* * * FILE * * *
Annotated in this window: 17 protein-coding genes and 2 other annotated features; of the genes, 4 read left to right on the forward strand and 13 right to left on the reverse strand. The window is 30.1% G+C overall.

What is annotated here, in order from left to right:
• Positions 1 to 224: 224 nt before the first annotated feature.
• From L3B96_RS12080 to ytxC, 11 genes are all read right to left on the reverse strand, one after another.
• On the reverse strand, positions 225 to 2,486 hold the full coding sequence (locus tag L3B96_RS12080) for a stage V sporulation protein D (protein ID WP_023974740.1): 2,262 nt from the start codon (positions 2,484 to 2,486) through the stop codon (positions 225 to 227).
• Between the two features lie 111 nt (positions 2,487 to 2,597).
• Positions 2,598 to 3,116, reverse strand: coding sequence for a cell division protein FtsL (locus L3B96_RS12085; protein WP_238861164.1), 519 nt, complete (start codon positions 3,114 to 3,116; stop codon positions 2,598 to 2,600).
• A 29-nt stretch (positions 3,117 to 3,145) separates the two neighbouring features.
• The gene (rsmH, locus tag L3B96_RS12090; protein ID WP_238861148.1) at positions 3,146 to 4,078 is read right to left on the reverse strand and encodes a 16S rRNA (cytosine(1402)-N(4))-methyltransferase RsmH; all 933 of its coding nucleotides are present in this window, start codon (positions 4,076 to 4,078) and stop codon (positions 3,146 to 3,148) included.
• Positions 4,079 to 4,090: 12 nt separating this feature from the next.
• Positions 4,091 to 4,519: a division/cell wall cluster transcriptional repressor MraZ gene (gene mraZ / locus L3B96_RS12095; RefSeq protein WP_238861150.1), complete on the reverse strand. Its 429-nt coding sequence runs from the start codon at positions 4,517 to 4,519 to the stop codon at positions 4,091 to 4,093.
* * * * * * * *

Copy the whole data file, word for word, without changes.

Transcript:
Annotated in this window: 17 protein-coding genes and 2 other annotated features; of the genes, 4 read left to right on the forward strand and 13 right to left on the reverse strand. The window is 30.1% G+C overall.

What is annotated here, in order from left to right:
• Positions 1 to 224: 224 nt before the first annotated feature.
• From L3B96_RS12080 to ytxC, 11 genes are all read right to left on the reverse strand, one after another.
• On the reverse strand, positions 225 to 2,486 hold the full coding sequence (locus tag L3B96_RS12080) for a stage V sporulation protein D (protein ID WP_023974740.1): 2,262 nt from the start codon (positions 2,484 to 2,486) through the stop codon (positions 225 to 227).
• Between the two features lie 111 nt (positions 2,487 to 2,597).
• Positions 2,598 to 3,116, reverse strand: coding sequence for a cell division protein FtsL (locus L3B96_RS12085; protein WP_238861164.1), 519 nt, complete (start codon positions 3,114 to 3,116; stop codon positions 2,598 to 2,600).
• A 29-nt stretch (positions 3,117 to 3,145) separates the two neighbouring features.
• The gene (rsmH, locus tag L3B96_RS12090; protein ID WP_238861148.1) at positions 3,146 to 4,078 is read right to left on the reverse strand and encodes a 16S rRNA (cytosine(1402)-N(4))-methyltransferase RsmH; all 933 of its coding nucleotides are present in this window, start codon (positions 4,076 to 4,078) and stop codon (positions 3,146 to 3,148) included.
• Positions 4,079 to 4,090: 12 nt separating this feature from the next.
• Positions 4,091 to 4,519: a division/cell wall cluster transcriptional repressor MraZ gene (gene mraZ / locus L3B96_RS12095; RefSeq protein WP_238861150.1), complete on the reverse strand. Its 429-nt coding sequence runs from the start codon at positions 4,517 to 4,519 to the stop codon at positions 4,091 to 4,093.